Guide to Difficult Conversations About Anti-Blackness - Define American

Guide to Difficult Conversations
About Anti-Blackness

Throughout history, Black Americans have been systematically denied dignity, humanity, and justice. Even today, our customs, policies, and practices are deeply rooted in intolerance and cruelty. As strongly as we demand justice and equity for immigrants, we must also demand the same for Black Americans who face deadly and daily racism and injustice.

Real change begins with us. It requires us to first confront the ways that we ourselves have been complicit in anti-Blackness, and also have difficult conversations with our immigrant families about ways that it is pervasive in our own cultures and homes.

We cannot afford to tiptoe around this issue in the name of respect or deference. It is not possible to avoid conflict and be anti-racist. We have to make a choice. This moment requires courage. It requires us to take a stand for what is right.

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1

Educate yourself.

Learn about the history and realities of Black people. White supremacy keeps communities of color divided by emphasizing the differences between us. Use history to remind your family that we are more alike than we are different and that this fight is about all of us.

Here are a few great places to start:

2

Harness the power of story.

People can be reluctant to have a conversation about their own beliefs and behaviors. As you prepare to have this conversation with your family, it may help to start by watching a film or television show together. Pop culture often provides a social script for how we see and treat those around us. Use these stories to ease into the conversation. Commenting on fictional characters is low stakes, and your family may be more open to sharing opinions on the characters and their actions.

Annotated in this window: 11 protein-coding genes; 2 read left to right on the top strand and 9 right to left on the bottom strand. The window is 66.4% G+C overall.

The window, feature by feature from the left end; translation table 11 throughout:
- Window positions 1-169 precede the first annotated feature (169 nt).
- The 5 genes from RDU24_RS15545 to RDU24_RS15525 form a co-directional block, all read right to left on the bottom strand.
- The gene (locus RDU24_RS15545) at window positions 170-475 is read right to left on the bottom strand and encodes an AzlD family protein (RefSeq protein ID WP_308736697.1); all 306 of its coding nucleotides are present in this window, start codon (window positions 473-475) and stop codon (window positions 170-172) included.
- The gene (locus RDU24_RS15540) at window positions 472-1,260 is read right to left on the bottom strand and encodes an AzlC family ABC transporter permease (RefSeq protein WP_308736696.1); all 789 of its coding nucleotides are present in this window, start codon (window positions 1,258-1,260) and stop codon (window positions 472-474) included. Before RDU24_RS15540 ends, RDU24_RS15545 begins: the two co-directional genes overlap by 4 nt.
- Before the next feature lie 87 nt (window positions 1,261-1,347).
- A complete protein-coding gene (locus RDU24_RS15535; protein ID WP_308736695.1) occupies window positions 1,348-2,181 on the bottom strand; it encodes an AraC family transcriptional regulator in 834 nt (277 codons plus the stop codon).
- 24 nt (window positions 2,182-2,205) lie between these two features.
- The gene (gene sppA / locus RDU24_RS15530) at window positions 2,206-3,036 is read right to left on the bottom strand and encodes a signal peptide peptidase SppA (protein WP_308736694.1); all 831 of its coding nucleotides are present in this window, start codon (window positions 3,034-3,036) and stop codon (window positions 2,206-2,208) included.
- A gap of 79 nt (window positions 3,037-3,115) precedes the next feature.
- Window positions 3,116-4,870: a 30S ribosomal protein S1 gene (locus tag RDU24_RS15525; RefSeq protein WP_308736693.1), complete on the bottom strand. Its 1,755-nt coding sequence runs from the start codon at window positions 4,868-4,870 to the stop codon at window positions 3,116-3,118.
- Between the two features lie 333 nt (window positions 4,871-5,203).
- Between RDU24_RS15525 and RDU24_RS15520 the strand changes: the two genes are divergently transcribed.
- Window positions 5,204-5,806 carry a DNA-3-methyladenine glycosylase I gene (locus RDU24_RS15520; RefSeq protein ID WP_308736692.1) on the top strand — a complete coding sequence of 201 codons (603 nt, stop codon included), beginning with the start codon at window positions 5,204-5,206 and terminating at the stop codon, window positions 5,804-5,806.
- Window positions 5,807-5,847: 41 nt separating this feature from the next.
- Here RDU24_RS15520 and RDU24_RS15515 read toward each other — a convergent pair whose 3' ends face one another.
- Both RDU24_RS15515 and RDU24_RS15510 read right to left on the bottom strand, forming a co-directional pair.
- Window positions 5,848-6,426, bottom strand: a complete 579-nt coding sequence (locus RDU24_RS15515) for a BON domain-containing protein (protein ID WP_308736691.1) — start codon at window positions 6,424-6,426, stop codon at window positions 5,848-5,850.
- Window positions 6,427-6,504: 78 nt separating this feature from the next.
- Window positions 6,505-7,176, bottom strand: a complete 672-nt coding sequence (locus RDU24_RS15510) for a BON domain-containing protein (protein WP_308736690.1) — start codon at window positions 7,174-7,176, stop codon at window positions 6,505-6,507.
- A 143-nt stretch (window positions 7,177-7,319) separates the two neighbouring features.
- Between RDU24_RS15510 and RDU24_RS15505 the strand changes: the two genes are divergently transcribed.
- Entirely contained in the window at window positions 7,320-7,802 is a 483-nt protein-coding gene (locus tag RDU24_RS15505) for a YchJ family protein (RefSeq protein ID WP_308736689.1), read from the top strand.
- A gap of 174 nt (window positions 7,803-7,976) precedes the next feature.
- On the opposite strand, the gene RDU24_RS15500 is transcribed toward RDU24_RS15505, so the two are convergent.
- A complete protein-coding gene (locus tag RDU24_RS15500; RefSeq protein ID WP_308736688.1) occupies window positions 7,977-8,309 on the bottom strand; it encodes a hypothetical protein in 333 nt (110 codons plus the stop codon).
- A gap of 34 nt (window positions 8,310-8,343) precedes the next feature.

Recommended films and television shows:

NOTE: Be careful about consuming “Black” culture that is not controlled by Black creators. From music, art, and fashion to sports and entertainment, Black culture has become synonymous with American culture and is coveted all over the world. Black culture is often appropriated and commodified by non-Black creators in ways that perpetuate anti-Blackness, deepen health, economic, and educational disparities, and can contribute to premature death for Black people, particularly at the hands of law enforcement. If we consume and benefit from Black culture, we have a responsibility to center, uplift, and defend Black lives.

3

Be vulnerable.

None of us is perfect. If we want to have a dialogue with our family about how they can be better, we have to be willing to admit the ways that we can be better as well. 

Meet your family where they are. Was there a time when you believed a harmful stereotype to be true? A time when you used words that you didn’t realize were painful? Take into account your family members’ ages and lived experiences, but don’t be afraid to speak with young children about race. 

We all have a journey that starts somewhere, and sharing how you came to recognize your own blind spots can help someone feel a little bit safer to share their starting point with you. 

4

Be curious and listen.